> OK, the View does not send the message back to the user. Instead, the
> Controller does that.
> So the Controller receives the HTTP message, sends it to the Handler,
> Handler processes it and hands it back to the Controller. The
> passes the message to the Model, which does processing, and hands the
> message back to the Controller. The Controller passes the message to
> View, which processes it, and hands the message back to the Controller.
> Lastly, the Controller passes the message back to the user's browser.
> Is that the sequence of events? If so, then the Handler is a piece of
> puzzle, at least as important as the View, and instead of MVC, it should
> called MVHC?
> If you can't explain it simply, you don't understand it well enough. -
> Albert Einstein
for my taste that is too theoretical. IMO it is not clear what the
Controller is in s2.
I would describe the process like this:
- HTTP Request is passed from servlet container to s2
- s2 invokes interceptor stack which contains s2-logic and may contain
- interceptors may decide that request is not ok (e.g. user input is
invalid or user does not have permission) and invoke a View element. In
this case the action is not invoked.
- if all interceptors are happy the action is invoked. It decides which
parts of business logic shall be run (e.g. read, update, delete data, ...)
and it decides which View element shall be executed. The action may store
data returned by business logic to be accessed by View later.
- interceptors are run again, in reverse order (it is a stack) to do
- View is executed to generate response.
There is always s2 code involved between these steps to do the actual
invokation of interceptors, action, View.
In my understanding the Controller is split up between interceptors and
action while the Model is split up between action and business logic.
> On Mon, Sep 19, 2016 at 9:09 PM, Dave Newton <davelnew...@gmail.com>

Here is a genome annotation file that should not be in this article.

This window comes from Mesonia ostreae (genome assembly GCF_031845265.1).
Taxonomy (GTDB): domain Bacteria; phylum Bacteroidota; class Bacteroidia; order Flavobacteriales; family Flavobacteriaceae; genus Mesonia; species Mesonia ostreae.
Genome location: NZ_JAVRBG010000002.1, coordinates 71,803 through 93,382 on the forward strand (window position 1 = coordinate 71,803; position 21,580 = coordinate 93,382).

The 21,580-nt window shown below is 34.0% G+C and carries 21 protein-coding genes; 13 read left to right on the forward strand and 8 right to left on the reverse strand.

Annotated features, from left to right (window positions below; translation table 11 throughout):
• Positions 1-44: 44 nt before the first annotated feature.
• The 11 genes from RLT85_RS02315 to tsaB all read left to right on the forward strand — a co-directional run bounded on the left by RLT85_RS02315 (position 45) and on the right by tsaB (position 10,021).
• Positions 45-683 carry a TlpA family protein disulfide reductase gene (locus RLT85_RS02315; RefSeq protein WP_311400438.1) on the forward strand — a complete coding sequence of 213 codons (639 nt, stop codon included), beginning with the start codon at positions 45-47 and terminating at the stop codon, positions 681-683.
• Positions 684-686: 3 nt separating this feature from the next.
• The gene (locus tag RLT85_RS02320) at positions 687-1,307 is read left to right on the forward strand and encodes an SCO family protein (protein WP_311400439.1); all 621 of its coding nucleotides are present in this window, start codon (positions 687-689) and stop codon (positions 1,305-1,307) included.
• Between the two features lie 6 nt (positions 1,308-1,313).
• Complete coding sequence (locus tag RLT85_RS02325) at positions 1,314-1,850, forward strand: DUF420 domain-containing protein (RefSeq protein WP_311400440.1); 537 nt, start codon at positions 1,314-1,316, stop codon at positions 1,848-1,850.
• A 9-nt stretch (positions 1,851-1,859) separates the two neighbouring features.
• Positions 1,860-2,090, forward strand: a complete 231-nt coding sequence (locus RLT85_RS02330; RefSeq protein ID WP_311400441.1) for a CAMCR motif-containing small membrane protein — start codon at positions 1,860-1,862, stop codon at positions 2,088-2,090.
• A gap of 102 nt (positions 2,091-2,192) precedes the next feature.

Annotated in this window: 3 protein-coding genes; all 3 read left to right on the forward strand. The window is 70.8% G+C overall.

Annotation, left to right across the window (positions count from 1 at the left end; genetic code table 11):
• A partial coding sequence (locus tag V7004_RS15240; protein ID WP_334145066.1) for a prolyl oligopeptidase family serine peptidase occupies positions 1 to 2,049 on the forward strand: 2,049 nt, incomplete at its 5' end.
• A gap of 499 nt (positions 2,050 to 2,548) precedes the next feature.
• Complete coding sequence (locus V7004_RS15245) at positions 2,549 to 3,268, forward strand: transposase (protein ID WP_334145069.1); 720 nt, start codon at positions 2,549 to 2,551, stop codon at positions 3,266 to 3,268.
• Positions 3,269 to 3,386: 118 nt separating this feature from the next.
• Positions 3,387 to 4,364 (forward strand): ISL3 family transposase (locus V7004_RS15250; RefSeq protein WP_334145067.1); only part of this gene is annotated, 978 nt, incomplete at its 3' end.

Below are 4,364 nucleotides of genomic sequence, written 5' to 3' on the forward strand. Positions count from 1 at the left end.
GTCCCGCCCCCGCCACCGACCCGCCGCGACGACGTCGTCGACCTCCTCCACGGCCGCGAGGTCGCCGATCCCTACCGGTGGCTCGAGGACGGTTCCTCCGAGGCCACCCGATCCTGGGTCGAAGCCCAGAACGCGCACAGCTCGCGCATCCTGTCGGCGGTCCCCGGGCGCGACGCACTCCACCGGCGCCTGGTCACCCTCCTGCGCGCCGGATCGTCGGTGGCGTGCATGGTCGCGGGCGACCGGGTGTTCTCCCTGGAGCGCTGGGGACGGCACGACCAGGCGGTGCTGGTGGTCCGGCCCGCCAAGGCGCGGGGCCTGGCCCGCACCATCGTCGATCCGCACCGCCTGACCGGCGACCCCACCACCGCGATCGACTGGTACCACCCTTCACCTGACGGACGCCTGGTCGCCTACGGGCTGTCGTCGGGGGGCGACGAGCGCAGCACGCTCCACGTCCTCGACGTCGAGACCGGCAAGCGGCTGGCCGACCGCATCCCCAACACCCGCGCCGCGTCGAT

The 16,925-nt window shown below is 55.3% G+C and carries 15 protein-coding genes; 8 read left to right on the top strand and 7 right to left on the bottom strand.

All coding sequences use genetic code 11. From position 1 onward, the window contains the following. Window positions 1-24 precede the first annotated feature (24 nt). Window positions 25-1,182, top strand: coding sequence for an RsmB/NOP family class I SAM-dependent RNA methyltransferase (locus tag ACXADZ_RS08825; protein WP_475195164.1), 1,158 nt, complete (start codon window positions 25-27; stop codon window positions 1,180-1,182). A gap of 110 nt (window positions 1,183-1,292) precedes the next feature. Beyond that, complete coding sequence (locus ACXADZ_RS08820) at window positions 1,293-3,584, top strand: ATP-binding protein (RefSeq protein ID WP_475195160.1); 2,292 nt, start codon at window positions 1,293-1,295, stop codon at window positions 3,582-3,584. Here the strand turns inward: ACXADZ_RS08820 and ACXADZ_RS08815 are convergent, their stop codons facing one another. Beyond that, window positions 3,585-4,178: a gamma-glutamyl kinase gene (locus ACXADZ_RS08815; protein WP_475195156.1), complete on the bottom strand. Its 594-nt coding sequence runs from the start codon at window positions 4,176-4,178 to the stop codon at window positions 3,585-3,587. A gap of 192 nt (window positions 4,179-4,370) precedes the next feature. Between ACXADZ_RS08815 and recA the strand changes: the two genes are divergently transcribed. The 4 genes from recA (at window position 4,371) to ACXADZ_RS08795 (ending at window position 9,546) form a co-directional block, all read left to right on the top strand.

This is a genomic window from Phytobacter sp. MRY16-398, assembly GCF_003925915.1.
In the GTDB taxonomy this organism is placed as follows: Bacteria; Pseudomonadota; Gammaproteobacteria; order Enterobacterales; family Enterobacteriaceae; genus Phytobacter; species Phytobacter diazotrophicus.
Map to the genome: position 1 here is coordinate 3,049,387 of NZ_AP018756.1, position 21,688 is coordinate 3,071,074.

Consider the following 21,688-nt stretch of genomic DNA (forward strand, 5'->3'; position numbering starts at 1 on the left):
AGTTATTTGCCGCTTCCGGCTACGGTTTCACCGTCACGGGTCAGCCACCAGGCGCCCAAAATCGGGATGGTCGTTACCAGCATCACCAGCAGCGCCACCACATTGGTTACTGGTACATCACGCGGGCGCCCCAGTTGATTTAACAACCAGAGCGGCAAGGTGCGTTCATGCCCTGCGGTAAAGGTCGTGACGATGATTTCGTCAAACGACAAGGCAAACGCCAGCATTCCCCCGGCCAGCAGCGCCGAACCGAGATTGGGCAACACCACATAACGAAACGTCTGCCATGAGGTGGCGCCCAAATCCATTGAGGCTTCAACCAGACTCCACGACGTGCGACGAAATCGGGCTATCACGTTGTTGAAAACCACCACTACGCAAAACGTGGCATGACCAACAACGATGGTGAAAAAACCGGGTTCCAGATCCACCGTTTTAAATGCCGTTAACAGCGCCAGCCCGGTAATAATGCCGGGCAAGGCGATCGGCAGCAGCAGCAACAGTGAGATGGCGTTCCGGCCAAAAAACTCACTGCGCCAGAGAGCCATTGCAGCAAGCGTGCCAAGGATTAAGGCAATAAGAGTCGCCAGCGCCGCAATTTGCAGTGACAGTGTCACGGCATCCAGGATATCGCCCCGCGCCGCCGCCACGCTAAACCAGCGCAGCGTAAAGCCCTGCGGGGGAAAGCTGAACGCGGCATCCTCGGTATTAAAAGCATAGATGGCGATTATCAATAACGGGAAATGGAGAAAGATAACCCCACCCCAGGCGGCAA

> > On Mon, Sep 19, 2016 at 8:34 PM, Joseph B Cotton <cott...@gmail.com>
> > wrote:
> > > "... and they're more or less in the right order. ..."
> > >
> > > Not really. But thank you for the nice reply. The issue here is
> > > understanding is no better with your explanation.
> > >
> > I think the disconnect is that you're viewing the S2 documentation
> > for an MVC tutorial, which this isn't. Entire books have been written
> > MVC. One part of "jargon" is serving as a common communication model.
> > description is presented as a description of S2, not MVC in general.
> > It is curious that the introductory explanation for beginners is full
> > > of specialized and undefined jargon.
> > >
> > The introductory explanation of S2 is just that; not a tutorial of
> > which there are better, and more extensive, tutorials.
> > (As an aside, note there are multiple interpretations of what "MVC"
> > actually *is*, as most web-based MVC frameworks, especially prior to
> > recently, are quite a bit different than when the pattern was first
> > identified and implemented.)
> > YMMV, but I'd rather pick specialized documentation that addresses
> > concerns.
> > Regarding the rewrite: it's adequate as far as it goes, but misses
> > fairly important points (e.g., control *is* forwarded back through the
> > controller). Think of it this way: the request is always "moving
> > through the process. But it moves "back through" the controller,
> > that's just how filters work.
> > The view layer doesn't transmit the reply message to the user (nor is
> > necessarily HTML). The view layer creates the output of the request,
> > whatever that happens to be. But it isn't the view layer's
> > to get that representation back to the user.
> > The "model" (an action in S2) essentially does a data transform
> > request and what is required by the view layer. The view layer does a
> > transform between what is given to it and what is sent back to the
> > (Noting that some of this may not be written by the app developer but
> > be hidden within the framework, e.g., automatic JSON transformation.)
> > > There!!! See? No jargon. The jargon can be defined later, in the
> > > tutorial.
> > >
> > I'd only reiterate that there are a large number of concepts involved
> > back-end framework. IMO neither a primer nor a *framework* tutorial
> > place to address those concepts directly. This is why links are
> > that go in to much more detail. Other people, smarter than me, have
> > lot of energy explaining the details of the concepts that S2
> > at least, would defer to their better grasp of both concept and
> > and keep the S2 docs concise, and use jargon common to the field.
> > YMMV, and other S2 contributors may have different opinions--I'm
> > only for myself.
> > d.
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